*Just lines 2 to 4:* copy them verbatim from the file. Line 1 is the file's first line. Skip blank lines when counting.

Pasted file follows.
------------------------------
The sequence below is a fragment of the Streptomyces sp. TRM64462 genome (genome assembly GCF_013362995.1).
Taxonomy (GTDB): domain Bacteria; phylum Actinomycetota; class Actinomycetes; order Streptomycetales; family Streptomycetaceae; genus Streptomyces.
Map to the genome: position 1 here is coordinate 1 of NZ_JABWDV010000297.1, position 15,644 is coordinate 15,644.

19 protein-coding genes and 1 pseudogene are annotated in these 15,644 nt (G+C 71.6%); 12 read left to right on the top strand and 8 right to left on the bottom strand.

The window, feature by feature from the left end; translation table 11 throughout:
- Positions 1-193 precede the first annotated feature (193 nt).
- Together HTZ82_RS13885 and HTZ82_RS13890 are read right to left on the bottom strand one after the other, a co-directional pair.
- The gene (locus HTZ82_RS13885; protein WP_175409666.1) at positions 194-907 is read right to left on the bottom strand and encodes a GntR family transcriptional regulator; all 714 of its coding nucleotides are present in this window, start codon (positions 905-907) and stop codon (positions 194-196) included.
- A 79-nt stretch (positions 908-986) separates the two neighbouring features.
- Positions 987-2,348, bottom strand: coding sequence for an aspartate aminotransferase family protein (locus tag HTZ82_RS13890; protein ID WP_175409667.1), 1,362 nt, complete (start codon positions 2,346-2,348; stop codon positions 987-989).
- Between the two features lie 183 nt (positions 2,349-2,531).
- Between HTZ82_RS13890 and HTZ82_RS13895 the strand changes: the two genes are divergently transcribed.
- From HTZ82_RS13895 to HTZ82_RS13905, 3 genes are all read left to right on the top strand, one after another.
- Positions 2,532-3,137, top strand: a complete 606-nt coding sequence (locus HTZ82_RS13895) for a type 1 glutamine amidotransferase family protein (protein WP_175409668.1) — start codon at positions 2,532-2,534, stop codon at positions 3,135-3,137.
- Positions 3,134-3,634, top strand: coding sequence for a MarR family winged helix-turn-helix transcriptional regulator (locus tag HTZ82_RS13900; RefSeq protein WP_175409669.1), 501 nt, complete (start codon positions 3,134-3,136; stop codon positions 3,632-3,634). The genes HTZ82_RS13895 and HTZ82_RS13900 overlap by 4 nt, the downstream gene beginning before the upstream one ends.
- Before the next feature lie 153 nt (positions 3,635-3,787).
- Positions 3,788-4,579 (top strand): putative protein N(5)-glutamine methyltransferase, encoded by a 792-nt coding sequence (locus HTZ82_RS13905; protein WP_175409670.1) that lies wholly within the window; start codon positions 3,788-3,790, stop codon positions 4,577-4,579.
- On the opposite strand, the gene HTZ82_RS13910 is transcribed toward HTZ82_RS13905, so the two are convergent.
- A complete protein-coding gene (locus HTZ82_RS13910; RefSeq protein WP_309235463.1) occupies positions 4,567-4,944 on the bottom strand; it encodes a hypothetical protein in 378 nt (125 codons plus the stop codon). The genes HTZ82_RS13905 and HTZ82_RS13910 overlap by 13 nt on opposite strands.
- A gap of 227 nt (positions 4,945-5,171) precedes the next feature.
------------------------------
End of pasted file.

Taxonomy (GTDB): domain Bacteria; phylum Actinomycetota; class Actinomycetes; order Streptomycetales; family Streptomycetaceae; genus Streptomyces.
Map to the genome: position 1 here is coordinate 1 of NZ_JABWDV010000297.1, position 15,644 is coordinate 15,644.

19 protein-coding genes and 1 pseudogene are annotated in these 15,644 nt (G+C 71.6%); 12 read left to right on the top strand and 8 right to left on the bottom strand.